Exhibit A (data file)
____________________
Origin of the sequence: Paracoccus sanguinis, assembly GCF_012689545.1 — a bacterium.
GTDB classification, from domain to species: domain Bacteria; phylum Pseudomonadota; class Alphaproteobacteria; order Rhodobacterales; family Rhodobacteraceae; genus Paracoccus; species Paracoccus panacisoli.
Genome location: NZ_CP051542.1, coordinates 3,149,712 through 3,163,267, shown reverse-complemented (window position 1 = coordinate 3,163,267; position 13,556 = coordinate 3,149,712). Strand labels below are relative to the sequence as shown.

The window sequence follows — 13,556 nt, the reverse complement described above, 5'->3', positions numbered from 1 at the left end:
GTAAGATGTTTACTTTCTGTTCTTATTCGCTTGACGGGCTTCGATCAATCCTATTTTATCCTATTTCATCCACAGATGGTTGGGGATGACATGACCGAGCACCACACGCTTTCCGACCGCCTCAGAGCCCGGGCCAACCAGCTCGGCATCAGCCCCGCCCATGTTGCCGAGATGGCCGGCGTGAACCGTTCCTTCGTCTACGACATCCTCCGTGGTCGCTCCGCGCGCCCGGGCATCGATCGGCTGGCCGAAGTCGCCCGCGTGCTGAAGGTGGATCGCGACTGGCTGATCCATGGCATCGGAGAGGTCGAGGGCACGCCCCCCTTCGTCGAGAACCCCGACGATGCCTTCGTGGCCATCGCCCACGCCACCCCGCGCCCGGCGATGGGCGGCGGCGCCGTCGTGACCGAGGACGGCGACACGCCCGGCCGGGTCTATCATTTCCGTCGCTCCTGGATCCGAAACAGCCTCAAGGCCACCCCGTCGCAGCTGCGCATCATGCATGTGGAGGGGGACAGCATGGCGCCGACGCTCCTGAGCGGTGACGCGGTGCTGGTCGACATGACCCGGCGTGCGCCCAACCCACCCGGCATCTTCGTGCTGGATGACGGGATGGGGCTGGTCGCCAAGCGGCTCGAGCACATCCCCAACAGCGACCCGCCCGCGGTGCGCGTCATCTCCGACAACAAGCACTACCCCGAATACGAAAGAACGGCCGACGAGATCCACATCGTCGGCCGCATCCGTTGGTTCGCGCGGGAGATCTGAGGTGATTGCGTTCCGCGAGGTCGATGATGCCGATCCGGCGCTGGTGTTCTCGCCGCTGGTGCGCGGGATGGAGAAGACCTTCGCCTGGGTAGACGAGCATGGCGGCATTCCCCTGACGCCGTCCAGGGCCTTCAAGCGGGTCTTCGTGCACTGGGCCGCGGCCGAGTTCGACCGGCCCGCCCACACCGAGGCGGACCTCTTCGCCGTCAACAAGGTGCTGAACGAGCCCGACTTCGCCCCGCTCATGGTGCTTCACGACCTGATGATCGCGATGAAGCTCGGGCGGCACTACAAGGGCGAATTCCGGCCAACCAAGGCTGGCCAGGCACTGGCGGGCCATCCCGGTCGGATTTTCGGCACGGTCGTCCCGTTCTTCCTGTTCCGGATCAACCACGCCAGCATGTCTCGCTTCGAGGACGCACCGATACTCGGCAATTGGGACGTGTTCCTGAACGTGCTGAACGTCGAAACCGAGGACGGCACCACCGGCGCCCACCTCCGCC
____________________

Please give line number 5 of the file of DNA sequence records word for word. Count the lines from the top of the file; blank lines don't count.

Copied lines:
GTAAGATGTTTACTTTCTGTTCTTATTCGCTTGACGGGCTTCGATCAATCCTATTTTATCCTATTTCATCCACAGATGGTTGGGGATGACATGACCGAGCACCACACGCTTTCCGACCGCCTCAGAGCCCGGGCCAACCAGCTCGGCATCAGCCCCGCCCATGTTGCCGAGATGGCCGGCGTGAACCGTTCCTTCGTCTACGACATCCTCCGTGGTCGCTCCGCGCGCCCGGGCATCGATCGGCTGGCCGAAGTCGCCCGCGTGCTGAAGGTGGATCGCGACTGGCTGATCCATGGCATCGGAGAGGTCGAGGGCACGCCCCCCTTCGTCGAGAACCCCGACGATGCCTTCGTGGCCATCGCCCACGCCACCCCGCGCCCGGCGATGGGCGGCGGCGCCGTCGTGACCGAGGACGGCGACACGCCCGGCCGGGTCTATCATTTCCGTCGCTCCTGGATCCGAAACAGCCTCAAGGCCACCCCGTCGCAGCTGCGCATCATGCATGTGGAGGGGGACAGCATGGCGCCGACGCTCCTGAGCGGTGACGCGGTGCTGGTCGACATGACCCGGCGTGCGCCCAACCCACCCGGCATCTTCGTGCTGGATGACGGGATGGGGCTGGTCGCCAAGCGGCTCGAGCACATCCCCAACAGCGACCCGCCCGCGGTGCGCGTCATCTCCGACAACAAGCACTACCCCGAATACGAAAGAACGGCCGACGAGATCCACATCGTCGGCCGCATCCGTTGGTTCGCGCGGGAGATCTGAGGTGATTGCGTTCCGCGAGGTCGATGATGCCGATCCGGCGCTGGTGTTCTCGCCGCTGGTGCGCGGGATGGAGAAGACCTTCGCCTGGGTAGACGAGCATGGCGGCATTCCCCTGACGCCGTCCAGGGCCTTCAAGCGGGTCTTCGTGCACTGGGCCGCGGCCGAGTTCGACCGGCCCGCCCACACCGAGGCGGACCTCTTCGCCGTCAACAAGGTGCTGAACGAGCCCGACTTCGCCCCGCTCATGGTGCTTCACGACCTGATGATCGCGATGAAGCTCGGGCGGCACTACAAGGGCGAATTCCGGCCAACCAAGGCTGGCCAGGCACTGGCGGGCCATCCCGGTCGGATTTTCGGCACGGTCGTCCCGTTCTTCCTGTTCCGGATCAACCACGCCAGCATGTCTCGCTTCGAGGACGCACCGATACTCGGCAATTGGGACGTGTTCCTGAACGTGCTGAACGTCGAAACCGAGGACGGCACCACCGGCGCCCACCTCCGCC